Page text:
If you’ve had trouble sleeping the past year, you’re not alone. There’s no doubting the uncertainties of the last year have kept many CEOs awake at night with studies showing insomnia rates rising by as much as 37 percent.
Questions filling the heads of many executives, management teams, and boards include:
How much revenue will be lost? Can we meet customers’ needs? When will it be safe to return to the office? It’s how leaders respond to the unknown and reach out within their networks that determines whether companies will struggle from the effects of the pandemic or emerge stronger. In short, it’s about using the adverse effects to your advantage, as in the old adage “never let a good crisis go to waste”. Here are five strategies that may help you stay ahead in 2021.
- Connect with partners
Forming partnerships is a tried and tested strategy for expanding your solution and services portfolio into new markets and territories. Frost & Sullivan estimates that many organizations depend on partnerships for 30 to 50 percent of their revenue. The initial COVID shutdown prompted a review to better understand partners’ needs and closely monitor the status of joint projects. This is a good time to reinforce your organization’s strategic alliances by supporting partners, work closely to address the challenges and quickly move on new opportunities.
You may also want to look beyond the current partnerships, specifically those that are formed within the same industry, for example, with solution providers and value-added resellers (VARs) that have expertise in a specific use case and industry, such as invoice processing for manufacturers, forms processing for government agencies, or process optimization for healthcare organizations.
As demand patterns change in a crisis situation so do opportunities. One way to turbo charge a move into a new or adjacent market is to form new partnerships with other technology vendors that provide complementary technologies to augment your offerings. Leveraging your new partners’ networks can connect you with different decision-makers within organizations, even those with whom you already have a commercial relationship. For example, an end-to-end solution for the automation of a document-centric process will generate attention at a higher level of the target customer than a point solution.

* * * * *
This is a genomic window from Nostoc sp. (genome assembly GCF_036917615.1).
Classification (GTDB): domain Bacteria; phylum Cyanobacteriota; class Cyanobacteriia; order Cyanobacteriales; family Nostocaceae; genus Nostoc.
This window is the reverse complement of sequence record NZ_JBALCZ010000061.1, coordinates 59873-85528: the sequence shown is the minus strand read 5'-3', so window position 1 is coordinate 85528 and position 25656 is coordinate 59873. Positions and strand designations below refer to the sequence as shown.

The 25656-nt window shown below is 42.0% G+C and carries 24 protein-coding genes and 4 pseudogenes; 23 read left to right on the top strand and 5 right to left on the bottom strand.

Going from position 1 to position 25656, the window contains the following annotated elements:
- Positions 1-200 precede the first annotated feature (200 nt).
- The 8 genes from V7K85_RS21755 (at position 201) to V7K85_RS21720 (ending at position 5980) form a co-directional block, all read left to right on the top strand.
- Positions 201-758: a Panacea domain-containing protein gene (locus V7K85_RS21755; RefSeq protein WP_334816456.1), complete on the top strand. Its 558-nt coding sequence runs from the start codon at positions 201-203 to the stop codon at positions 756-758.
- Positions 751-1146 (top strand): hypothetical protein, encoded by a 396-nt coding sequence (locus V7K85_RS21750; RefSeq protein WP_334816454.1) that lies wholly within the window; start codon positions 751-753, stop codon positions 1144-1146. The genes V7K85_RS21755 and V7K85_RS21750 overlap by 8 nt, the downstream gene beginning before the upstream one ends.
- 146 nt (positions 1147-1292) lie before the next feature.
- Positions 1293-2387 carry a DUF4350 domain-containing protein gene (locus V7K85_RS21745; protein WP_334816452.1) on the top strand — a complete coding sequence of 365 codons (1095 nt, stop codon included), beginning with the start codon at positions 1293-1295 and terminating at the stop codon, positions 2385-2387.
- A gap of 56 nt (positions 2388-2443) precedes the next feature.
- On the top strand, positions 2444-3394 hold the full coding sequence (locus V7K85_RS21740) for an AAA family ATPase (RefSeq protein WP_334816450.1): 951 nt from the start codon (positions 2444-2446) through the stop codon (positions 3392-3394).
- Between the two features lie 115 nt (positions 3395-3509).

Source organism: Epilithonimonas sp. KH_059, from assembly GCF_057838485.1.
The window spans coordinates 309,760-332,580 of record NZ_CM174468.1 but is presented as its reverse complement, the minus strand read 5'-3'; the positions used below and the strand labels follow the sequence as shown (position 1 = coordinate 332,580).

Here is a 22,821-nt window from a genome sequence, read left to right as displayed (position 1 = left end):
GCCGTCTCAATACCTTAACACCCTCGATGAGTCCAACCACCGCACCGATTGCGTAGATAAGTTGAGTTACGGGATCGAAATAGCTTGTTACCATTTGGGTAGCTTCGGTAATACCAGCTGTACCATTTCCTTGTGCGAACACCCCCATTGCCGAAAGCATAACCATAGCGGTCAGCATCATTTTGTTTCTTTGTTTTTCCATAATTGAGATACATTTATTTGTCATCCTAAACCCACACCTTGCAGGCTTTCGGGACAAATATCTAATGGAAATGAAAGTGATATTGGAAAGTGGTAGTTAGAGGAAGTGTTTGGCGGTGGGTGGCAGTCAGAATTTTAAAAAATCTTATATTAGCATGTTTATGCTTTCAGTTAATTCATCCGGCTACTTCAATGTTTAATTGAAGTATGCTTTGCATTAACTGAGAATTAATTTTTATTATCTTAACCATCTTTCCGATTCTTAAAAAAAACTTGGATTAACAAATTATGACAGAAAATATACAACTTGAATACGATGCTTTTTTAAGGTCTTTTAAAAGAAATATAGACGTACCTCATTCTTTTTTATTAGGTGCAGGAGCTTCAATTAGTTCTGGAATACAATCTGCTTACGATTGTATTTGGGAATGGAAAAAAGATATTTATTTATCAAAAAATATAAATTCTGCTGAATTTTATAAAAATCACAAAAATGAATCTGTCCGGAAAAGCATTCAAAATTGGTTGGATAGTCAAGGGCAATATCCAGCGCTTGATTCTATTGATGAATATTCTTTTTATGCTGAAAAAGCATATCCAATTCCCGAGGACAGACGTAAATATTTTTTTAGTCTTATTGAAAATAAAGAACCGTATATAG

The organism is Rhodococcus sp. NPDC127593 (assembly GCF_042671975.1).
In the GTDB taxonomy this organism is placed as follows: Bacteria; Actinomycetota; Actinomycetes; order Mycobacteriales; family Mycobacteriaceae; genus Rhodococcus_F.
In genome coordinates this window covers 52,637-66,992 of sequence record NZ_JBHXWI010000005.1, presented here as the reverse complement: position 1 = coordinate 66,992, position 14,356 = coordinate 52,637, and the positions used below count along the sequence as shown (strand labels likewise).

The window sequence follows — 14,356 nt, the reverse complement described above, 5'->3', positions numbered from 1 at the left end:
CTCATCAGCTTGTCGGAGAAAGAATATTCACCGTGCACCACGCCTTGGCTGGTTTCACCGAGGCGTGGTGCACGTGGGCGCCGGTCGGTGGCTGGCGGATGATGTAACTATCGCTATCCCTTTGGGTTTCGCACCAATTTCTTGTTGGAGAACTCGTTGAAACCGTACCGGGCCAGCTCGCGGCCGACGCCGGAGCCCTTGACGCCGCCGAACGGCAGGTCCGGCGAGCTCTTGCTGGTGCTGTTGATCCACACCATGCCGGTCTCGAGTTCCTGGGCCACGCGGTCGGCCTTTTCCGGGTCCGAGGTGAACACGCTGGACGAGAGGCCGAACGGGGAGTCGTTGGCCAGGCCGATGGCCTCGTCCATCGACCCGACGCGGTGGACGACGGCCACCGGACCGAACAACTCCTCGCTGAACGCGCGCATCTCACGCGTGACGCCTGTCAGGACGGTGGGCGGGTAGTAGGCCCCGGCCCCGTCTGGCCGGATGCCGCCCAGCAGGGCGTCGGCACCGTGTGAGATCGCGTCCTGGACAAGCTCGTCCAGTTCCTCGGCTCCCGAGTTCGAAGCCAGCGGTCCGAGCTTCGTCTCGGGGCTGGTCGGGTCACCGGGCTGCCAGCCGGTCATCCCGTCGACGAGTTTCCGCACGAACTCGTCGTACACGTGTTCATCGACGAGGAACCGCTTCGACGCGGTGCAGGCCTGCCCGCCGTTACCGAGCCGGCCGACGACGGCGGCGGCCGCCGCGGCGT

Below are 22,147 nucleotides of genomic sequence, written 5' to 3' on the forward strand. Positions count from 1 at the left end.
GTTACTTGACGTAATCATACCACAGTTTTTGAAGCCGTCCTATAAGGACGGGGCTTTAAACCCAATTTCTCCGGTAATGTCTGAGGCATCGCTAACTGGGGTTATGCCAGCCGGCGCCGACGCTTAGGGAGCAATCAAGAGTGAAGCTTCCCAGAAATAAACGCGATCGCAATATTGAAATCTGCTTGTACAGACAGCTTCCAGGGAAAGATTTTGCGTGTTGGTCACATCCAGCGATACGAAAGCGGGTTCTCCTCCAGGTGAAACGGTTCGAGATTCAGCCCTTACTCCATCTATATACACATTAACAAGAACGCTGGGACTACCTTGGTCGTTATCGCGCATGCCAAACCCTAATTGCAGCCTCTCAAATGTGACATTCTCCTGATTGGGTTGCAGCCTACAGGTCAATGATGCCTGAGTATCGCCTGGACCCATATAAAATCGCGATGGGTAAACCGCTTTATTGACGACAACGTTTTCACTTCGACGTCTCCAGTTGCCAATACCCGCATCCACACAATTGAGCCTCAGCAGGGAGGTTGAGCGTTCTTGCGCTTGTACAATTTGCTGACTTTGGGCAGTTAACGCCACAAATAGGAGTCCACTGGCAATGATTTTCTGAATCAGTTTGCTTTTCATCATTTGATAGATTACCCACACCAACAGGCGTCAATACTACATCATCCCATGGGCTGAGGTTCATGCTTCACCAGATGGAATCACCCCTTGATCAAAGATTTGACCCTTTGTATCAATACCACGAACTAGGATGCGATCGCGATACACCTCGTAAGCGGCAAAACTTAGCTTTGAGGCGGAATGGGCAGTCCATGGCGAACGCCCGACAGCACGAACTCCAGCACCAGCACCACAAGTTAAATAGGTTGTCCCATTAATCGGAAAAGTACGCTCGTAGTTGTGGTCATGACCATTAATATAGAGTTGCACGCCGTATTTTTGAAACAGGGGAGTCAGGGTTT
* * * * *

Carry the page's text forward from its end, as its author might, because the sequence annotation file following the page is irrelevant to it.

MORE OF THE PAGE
- Invest in sales
It may appear to be counterintuitive to invest in sales when the economic outlook is unknown, but many analyst firms, including Forrester’s Predictions 2021, estimate that 35 percent of organizations will double their investment in automation technology due to the impact of the pandemic. Organizations are needing resilient solutions that guarantee business continuity, can be accessed remotely, deployed by a broader set of users, and meet customers’ needs in a virtual and social distancing world. For example, Forrester estimates that 20 percent of enterprises will expand their intelligent document extraction investments since workers can no longer move papers around the office when they are working remotely. Also, cloud solutions, low-code platforms, and other tools that will optimize processes to improve customer experiences will be in demand.
Your sales team is at the frontline seeing and hearing what is going on in a rapidly evolving environment. Make sure their findings are heard and acted upon inside your organization. This will help drive timely decisions, including how to adapt your product offering. At the same time, equip the sales team with fresh tools that will show prospects how you’re solving their most immediate needs and long-time goals. This can include revamping case studies, offering internal online sessions on new product messaging and value propositions, and recording webinars that can be used as references and generate new leads.